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Unread 02-05-2014, 07:23 AM   #9
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To the original poster....I haven't seen your previous post about the rolling burnout, so I can't comment.

I drive for a living and I have seen enough idiots, whom suffer from the "look at me!" complex and whom are doing this with traffic around them thinking they're cool, while putting everyone else in danger with their reckless behavior...
Those are the ones who should be pulled out of their vehicles and executed on the spot...
If you are not one of those people, than all is good.
If you were doing it in a remote area and away from traffic, it's your tires and your vehicle that gets abused on your dime so I have no issues with that.

There's nothing wrong with practicing the fish tail situations, but I'm not sure if some people realize that they can achieve the same effect on a slippery road, as opposed to a road that is bone dry without tearing up their vehicle too much, since a vehicle on dry pavement has to work much harder to break traction....
This is why when I see someone do it on dry pavement, I can't help but to question their true motives, since I suspect they just want to put on a show for other people because of the smoke and the noise...
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Unread 02-05-2014, 07:45 AM   #10
ZJfamilyfun
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Quote:
Originally Posted by angry_trucker View Post
To the original poster....I haven't seen your previous post about the rolling burnout, so I can't comment.

I drive for a living and I have seen enough idiots, whom suffer from the "look at me!" complex doing this with traffic around them thinking they're cool, while putting everyone else in danger with their reckless behavior...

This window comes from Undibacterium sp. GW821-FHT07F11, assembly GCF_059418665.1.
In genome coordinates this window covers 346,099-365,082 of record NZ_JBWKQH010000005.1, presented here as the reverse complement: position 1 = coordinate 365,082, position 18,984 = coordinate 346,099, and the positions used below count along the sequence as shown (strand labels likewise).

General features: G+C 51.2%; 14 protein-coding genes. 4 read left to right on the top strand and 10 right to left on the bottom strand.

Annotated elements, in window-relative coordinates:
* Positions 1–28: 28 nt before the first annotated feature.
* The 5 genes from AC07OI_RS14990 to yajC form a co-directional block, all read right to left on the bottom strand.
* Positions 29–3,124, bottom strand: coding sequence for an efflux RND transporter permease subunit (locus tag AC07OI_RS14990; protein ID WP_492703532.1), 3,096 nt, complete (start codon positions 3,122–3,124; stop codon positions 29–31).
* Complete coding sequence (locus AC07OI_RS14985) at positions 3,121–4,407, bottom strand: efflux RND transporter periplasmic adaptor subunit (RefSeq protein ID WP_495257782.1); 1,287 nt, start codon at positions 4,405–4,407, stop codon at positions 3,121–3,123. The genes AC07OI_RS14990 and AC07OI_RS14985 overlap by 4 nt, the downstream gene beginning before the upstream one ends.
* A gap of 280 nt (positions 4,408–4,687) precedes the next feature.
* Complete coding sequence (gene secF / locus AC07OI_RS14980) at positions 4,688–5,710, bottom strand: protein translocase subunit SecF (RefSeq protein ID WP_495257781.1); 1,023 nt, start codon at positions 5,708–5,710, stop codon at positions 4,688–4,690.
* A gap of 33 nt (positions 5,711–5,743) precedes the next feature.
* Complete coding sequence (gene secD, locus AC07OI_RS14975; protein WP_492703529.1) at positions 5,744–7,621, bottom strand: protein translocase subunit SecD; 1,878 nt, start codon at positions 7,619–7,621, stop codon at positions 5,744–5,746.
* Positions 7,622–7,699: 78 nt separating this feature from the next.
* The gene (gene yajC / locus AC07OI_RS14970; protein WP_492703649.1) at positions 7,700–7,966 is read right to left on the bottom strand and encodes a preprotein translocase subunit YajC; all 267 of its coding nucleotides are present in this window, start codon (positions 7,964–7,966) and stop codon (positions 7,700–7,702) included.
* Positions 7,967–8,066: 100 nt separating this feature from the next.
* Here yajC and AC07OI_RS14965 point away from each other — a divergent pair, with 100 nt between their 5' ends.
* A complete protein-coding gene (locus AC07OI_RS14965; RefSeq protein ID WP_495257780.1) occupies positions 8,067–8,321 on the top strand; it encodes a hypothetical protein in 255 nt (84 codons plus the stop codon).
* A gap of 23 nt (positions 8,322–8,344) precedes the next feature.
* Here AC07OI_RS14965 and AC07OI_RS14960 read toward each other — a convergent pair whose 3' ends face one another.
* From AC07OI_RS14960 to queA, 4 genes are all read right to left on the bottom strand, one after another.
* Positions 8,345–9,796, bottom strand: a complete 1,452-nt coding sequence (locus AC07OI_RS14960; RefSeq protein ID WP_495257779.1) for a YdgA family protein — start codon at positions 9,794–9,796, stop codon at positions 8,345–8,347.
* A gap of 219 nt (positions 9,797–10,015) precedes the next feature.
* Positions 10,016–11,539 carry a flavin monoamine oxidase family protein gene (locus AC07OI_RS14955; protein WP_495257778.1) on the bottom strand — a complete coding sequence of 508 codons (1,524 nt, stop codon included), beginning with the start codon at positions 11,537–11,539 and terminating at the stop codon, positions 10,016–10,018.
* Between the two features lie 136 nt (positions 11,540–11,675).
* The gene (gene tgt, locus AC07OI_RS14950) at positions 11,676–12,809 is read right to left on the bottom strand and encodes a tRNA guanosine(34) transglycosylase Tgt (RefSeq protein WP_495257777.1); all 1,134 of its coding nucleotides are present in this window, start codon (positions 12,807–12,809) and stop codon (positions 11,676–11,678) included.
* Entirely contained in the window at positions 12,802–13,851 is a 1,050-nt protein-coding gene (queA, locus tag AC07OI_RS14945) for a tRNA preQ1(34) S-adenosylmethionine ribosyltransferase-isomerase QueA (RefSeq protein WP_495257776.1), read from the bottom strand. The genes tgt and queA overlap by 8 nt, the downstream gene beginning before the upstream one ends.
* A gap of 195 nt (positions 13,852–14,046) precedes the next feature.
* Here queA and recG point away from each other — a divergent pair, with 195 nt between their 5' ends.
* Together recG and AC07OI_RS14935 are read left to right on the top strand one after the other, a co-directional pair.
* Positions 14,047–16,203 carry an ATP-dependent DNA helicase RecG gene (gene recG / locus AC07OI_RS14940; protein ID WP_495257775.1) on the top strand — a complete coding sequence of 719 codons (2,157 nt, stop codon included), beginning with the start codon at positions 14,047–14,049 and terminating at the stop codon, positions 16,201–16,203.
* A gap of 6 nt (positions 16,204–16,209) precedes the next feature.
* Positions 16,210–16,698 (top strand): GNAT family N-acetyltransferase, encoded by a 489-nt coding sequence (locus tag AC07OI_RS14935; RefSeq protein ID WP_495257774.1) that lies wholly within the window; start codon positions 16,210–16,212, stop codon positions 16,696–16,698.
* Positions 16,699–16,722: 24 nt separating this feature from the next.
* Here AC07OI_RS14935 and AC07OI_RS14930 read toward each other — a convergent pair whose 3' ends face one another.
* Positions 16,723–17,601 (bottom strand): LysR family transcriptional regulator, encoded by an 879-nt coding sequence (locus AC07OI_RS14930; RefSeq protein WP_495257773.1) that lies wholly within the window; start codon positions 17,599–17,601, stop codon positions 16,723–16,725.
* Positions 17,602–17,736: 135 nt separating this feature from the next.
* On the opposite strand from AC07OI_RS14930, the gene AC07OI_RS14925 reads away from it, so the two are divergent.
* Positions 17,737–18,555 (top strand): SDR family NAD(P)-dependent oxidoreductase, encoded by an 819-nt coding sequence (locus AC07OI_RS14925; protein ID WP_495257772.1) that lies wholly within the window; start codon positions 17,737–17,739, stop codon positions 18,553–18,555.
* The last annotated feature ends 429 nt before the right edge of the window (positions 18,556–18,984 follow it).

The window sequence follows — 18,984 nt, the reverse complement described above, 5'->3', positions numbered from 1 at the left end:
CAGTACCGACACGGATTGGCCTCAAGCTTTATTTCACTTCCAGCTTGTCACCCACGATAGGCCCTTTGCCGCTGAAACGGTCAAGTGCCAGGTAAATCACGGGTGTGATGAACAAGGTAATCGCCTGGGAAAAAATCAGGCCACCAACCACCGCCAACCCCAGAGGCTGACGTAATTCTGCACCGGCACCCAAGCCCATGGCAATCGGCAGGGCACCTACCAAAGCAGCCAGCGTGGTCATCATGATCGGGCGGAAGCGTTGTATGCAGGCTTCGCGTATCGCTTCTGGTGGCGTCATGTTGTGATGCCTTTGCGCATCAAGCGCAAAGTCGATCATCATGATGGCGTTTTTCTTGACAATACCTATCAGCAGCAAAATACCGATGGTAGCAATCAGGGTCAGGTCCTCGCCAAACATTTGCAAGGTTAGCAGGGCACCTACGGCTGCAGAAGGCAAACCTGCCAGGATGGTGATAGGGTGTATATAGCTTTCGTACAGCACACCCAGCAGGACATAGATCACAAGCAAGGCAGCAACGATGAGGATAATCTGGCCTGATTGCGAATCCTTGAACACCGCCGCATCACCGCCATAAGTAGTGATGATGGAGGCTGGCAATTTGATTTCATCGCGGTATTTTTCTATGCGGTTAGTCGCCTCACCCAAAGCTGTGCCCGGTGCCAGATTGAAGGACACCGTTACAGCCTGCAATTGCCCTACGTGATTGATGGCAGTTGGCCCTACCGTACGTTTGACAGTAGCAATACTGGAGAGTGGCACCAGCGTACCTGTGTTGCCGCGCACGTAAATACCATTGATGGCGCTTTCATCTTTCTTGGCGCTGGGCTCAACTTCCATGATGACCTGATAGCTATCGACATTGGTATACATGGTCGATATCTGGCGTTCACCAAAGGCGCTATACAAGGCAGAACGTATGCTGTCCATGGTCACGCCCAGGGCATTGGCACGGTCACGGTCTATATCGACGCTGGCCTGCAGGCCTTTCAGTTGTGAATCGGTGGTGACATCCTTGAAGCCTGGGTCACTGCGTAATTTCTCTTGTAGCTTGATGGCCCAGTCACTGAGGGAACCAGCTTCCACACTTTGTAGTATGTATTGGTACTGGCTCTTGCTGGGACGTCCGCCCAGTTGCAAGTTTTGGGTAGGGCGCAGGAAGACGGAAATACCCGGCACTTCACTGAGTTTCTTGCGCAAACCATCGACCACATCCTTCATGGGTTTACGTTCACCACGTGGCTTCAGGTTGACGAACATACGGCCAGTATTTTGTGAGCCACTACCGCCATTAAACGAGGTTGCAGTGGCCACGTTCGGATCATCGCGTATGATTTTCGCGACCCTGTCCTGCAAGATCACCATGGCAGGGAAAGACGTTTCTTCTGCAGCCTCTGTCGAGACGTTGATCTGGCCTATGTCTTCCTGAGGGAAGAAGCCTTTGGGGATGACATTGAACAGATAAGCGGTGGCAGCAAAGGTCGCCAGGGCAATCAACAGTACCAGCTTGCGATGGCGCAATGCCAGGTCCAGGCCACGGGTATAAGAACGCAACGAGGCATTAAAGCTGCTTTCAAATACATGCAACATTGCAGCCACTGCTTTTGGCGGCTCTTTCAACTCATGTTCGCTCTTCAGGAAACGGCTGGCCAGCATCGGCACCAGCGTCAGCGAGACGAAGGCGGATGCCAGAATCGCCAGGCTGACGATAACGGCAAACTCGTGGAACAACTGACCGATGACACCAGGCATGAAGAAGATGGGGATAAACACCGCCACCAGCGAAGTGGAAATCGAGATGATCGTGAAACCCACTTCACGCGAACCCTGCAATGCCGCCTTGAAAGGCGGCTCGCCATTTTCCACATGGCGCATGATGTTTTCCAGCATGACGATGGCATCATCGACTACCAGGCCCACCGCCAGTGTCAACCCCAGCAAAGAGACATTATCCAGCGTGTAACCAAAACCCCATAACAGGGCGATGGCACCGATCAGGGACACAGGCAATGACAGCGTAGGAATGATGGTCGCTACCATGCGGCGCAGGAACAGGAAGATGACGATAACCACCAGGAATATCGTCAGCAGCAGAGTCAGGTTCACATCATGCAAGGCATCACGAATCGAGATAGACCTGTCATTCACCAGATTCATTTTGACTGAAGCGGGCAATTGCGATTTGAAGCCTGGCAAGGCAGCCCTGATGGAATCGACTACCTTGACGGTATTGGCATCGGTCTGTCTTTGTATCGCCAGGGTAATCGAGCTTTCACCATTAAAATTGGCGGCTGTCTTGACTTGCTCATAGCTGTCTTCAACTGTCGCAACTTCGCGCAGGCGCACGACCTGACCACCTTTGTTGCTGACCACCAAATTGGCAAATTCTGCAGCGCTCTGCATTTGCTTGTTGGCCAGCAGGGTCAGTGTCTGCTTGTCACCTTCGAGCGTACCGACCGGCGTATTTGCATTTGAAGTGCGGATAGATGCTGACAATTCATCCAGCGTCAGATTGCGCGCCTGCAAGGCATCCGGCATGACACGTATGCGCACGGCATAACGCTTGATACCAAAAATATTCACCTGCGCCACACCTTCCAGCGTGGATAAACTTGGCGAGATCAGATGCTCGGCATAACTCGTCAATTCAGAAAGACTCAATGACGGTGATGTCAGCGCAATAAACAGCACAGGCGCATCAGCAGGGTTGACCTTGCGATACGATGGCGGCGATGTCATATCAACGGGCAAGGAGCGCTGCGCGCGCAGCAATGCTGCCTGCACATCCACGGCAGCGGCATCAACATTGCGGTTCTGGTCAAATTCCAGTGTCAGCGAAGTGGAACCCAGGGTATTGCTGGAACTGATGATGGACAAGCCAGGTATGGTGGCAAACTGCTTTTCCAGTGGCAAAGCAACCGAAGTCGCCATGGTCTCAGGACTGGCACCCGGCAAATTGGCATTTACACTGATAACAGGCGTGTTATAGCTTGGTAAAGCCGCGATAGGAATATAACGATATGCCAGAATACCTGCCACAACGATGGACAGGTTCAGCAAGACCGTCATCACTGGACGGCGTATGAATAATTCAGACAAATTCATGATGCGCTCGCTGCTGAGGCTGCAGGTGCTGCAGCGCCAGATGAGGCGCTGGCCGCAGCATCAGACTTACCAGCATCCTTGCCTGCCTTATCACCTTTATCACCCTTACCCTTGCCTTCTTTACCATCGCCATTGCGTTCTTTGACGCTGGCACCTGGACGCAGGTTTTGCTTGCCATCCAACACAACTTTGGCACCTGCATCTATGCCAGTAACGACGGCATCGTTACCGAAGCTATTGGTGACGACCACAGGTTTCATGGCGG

Those are the ones who should be pulled out of their vehicles and executed on the spot...
If you are not one of those people, than all is good.
If you were doing it in a remote area and away from traffic, it's your tires and your vehicle that gets abused on your dime so I have no issues with that.

There's nothing wrong with practicing the fish tail situations, but I'm not sure if some people realize that they can achieve the same effect on a slippery road, as opposed to a road that is bone dry without tearing up their vehicle too much, since a vehicle on dry pavement has to work much harder to break traction....
This is why when I see someone do it on dry pavement, I can't help but to question their true motives, since I suspect they just want to put on a show for other people because of the smoke and the noise...
Yeah, its always done with no one around. I drive a tow truck for a living and have seen first hand the results of show boating. And have heard first hand from people in the accidents confess that they didnt know what to do and if they did they admitted it could have been avoided. And yes i am aware of wear and tear on vehicals when doing certain things. Not only have i been a tow truck driver for 6 years i was also a certified mechanic for 5. I love driving more then fixing other peoples cars so i switched careers.
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Unread 02-05-2014, 05:24 PM   #11
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I see the same bouts of stupidity EVERY SINGLE DAY around here.. Idiots in a mercedes, pushing it harder than any sane person would. It's a blinding rain, they're tailgating, weaving in and out of traffic, cutting off semi's, racing around waterlogged and flooded roads, etc.. I GUARANTEE if their traction control, esp, abs or any of those other features fail, they will be dead within a month due to their own arrogance and stupidity.